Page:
Adult Learners’ Week 2014 – what next?19 June 2014
Just over a year ago I wrote this blog after our 2013 Adult Learners’ Week campaign, arguing that we needed to become “multi-lingual” in reshaping our arguments for the dramatic impact adult learning and skills have on UK economic growth and society.
A year on, and as another tremendous community, stakeholder and NIACE staff effort on the 2014 campaign draws to a close, it’s worth reflecting on the progress we have made.
Firstly on the campaign itself this year. We said we wanted to have a bigger, more dramatic impact, and to make sure our award winners felt even more special, valued and recognised than ever before. At our Inspire Awards ceremony in Llandudno last week, and the national Adult Learners’ Week awards in London on Monday, we certainly achieved this. Fabulous stories, dramatic Oscars-style events, and a real feel-good factor.
And like last year, tears and laughter in equal measure. You can review our winners’ stories here. It’s difficult not to be touched by the endeavours and achievements of Amy King, Robert Nott, Robin Hood Primary School and so many others. Their stories are indelible markers of adult skills changing people, improving society, and delivering economic improvement for the country. Exactly what we intended to showcase, in other words.
We also wanted to sustain and improve our grassroots connections and support for the campaign. Despite all the bad news and gloom from continuing austerity, funding pressures and demographic challenges, it is heartening to see we still received close to 1,500 award nominations nationally – a figure that could have nose-dived but has held up, testifying to the appetite for the campaign, and the continuing appetite for learning across the population, notwithstanding the pressures on participation on which we continue to campaign.
The extent of local engagement across Wales through Learning Festival Groups continues to impress and has been supported actively by our staff. Local ‘Have a Go’ activity continues apace in England, this year in a stronger partnership with the Skills Show, and we have supported some fantastic regional award events across the country as well as a number of individual college and provider awards. I was bowled over at City and Islington College in the middle of this week, and it was great to see this level of grassroots support continuing this year. Nationally, we were also pleased to welcome new corporate partners to the campaign for the first time, including the National Portrait Gallery and the CIPR.
All of this has converted impressively into PR, which matters to show these stories to the world, with early evaluation already showing coverage in outlets as diverse as the Daily Telegraph (online), The Sun, Daily Mail, Daily Mirror, FE Week, TES, MJ, FE News, Training Journal, Choice Magazine, and Bon Marche. Local and regional coverage is also growing. And we have pushed even harder on digital and social media as #alw14, #niacemanifesto and #alwcymru14 demonstrate.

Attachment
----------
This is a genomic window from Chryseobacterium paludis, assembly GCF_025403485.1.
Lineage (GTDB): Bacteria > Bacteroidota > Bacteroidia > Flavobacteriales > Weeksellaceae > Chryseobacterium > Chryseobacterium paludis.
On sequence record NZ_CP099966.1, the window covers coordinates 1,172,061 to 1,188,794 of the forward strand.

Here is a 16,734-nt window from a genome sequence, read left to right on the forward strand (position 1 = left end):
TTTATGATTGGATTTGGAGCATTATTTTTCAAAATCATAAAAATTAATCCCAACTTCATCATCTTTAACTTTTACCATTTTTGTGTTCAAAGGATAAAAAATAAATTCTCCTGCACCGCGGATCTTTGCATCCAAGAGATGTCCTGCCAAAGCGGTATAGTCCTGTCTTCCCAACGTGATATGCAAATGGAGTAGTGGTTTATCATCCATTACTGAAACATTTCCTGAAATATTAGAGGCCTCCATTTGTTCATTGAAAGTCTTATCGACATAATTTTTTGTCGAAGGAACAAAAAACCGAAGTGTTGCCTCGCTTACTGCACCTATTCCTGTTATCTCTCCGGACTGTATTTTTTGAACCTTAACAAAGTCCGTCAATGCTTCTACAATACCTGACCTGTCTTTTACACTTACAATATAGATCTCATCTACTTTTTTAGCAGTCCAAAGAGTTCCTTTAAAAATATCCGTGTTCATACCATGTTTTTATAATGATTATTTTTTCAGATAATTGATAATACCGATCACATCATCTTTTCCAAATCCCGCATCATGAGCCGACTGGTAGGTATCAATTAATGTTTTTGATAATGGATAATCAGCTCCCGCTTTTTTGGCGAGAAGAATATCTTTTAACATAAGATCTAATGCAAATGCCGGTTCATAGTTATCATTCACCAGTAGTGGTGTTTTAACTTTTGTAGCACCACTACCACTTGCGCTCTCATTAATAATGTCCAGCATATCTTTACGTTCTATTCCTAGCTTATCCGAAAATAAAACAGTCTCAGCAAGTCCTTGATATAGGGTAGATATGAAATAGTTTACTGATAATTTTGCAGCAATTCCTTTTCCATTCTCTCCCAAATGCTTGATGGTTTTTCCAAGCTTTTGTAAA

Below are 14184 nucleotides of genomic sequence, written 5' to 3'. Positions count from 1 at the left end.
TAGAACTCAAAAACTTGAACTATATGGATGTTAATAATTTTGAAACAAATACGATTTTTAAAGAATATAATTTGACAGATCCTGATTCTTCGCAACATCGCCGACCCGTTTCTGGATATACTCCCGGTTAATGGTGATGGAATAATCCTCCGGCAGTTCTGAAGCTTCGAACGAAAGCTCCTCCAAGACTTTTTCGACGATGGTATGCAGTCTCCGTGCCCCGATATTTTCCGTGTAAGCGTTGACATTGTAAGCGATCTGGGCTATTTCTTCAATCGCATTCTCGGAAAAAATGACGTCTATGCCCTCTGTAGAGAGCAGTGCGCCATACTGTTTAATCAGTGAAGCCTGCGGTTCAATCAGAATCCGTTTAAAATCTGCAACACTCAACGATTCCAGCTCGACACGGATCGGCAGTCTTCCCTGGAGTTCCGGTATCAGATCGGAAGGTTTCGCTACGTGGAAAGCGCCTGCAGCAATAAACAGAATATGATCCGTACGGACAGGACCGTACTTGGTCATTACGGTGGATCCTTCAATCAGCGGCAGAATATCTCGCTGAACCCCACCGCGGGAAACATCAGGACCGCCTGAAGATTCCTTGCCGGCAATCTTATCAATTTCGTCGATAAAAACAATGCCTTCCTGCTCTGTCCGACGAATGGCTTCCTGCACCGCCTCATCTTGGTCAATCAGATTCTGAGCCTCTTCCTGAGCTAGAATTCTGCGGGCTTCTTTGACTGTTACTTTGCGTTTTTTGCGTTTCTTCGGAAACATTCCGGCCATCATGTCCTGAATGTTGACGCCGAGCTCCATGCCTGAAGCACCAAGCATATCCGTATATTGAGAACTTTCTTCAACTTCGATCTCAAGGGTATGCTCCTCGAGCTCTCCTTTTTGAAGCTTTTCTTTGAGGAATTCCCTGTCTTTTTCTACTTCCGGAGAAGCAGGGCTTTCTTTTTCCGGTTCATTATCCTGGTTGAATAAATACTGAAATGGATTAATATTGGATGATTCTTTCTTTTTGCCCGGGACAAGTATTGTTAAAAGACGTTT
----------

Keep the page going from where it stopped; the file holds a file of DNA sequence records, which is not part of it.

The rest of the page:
But we also said we wanted better impact with our work on the national stage, and a stronger public affairs strategy. Prior to this year’s campaign we launched our new website and brand to support this. We now describe ourselves, as our Members wanted us to, as “the National Voice for Lifelong Learning”. Our visual identity is deliberately striking and more strident and speaks proudly for our national agenda and on behalf of our core supporters.
We used this to support the launch of our “Skills for Prosperity” manifesto at a sold-out conference in London yesterday. All three parties reacted warmly to this, making serious responses to a powerful vision for the future of learning and skills in supporting growth. Our localism and LEP engagement also continues to strengthen through this work.
Many existing and new supporters have commended us for setting, not reacting to the national agenda on adult skills and economic growth in our manifesto. The difference in the perception of NIACE is palpable and we are now more confident of our manifesto asks making headway in the parties’ manifestoes for 2015. Plans are already in place for political party conference season this autumn to take this work to the next level.
At the end of my blog last year, I said NIACE was an organisation “with big ideas and lots to contribute to the debate on UK recovery and social renewal…[we need to] have a lasting influence on that debate.” I’m delighted that with the support of our fantastic staff who have made all of this possible, that we are starting to see the results of this in action across the country, and in strengthening our national reputation.